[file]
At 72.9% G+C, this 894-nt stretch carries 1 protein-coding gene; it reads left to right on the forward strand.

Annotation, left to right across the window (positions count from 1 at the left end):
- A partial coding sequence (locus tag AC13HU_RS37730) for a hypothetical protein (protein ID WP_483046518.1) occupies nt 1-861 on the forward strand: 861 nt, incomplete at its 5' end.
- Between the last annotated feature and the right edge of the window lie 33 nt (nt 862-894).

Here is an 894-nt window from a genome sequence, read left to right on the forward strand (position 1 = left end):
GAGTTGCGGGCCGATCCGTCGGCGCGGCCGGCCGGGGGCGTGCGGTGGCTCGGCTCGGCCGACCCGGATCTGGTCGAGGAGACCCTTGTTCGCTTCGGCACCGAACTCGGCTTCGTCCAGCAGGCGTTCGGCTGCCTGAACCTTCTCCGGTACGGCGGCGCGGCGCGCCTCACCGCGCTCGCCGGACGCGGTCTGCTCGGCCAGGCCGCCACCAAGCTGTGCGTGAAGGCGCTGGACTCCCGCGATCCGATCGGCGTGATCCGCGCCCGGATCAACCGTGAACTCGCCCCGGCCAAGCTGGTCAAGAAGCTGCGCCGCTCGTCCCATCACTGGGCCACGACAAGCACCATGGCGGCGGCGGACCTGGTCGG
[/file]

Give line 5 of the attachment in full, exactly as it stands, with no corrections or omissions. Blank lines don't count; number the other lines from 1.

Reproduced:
Here is an 894-nt window from a genome sequence, read left to right on the forward strand (position 1 = left end):